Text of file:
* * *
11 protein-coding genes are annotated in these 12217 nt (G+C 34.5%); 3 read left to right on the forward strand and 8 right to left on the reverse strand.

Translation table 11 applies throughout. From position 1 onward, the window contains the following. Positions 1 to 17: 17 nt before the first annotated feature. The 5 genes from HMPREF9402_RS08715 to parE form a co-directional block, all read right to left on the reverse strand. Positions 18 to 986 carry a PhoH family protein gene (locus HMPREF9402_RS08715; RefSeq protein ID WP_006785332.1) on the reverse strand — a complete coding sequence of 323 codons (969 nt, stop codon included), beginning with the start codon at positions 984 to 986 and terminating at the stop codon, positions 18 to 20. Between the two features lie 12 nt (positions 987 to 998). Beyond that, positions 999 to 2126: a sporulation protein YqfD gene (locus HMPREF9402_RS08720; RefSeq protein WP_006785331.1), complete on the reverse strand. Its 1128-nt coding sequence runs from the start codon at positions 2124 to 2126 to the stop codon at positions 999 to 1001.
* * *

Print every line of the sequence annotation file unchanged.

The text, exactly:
11 protein-coding genes are annotated in these 12217 nt (G+C 34.5%); 3 read left to right on the forward strand and 8 right to left on the reverse strand.

Translation table 11 applies throughout. From position 1 onward, the window contains the following. Positions 1 to 17: 17 nt before the first annotated feature. The 5 genes from HMPREF9402_RS08715 to parE form a co-directional block, all read right to left on the reverse strand. Positions 18 to 986 carry a PhoH family protein gene (locus HMPREF9402_RS08715; RefSeq protein ID WP_006785332.1) on the reverse strand — a complete coding sequence of 323 codons (969 nt, stop codon included), beginning with the start codon at positions 984 to 986 and terminating at the stop codon, positions 18 to 20. Between the two features lie 12 nt (positions 987 to 998). Beyond that, positions 999 to 2126: a sporulation protein YqfD gene (locus HMPREF9402_RS08720; RefSeq protein WP_006785331.1), complete on the reverse strand. Its 1128-nt coding sequence runs from the start codon at positions 2124 to 2126 to the stop codon at positions 999 to 1001.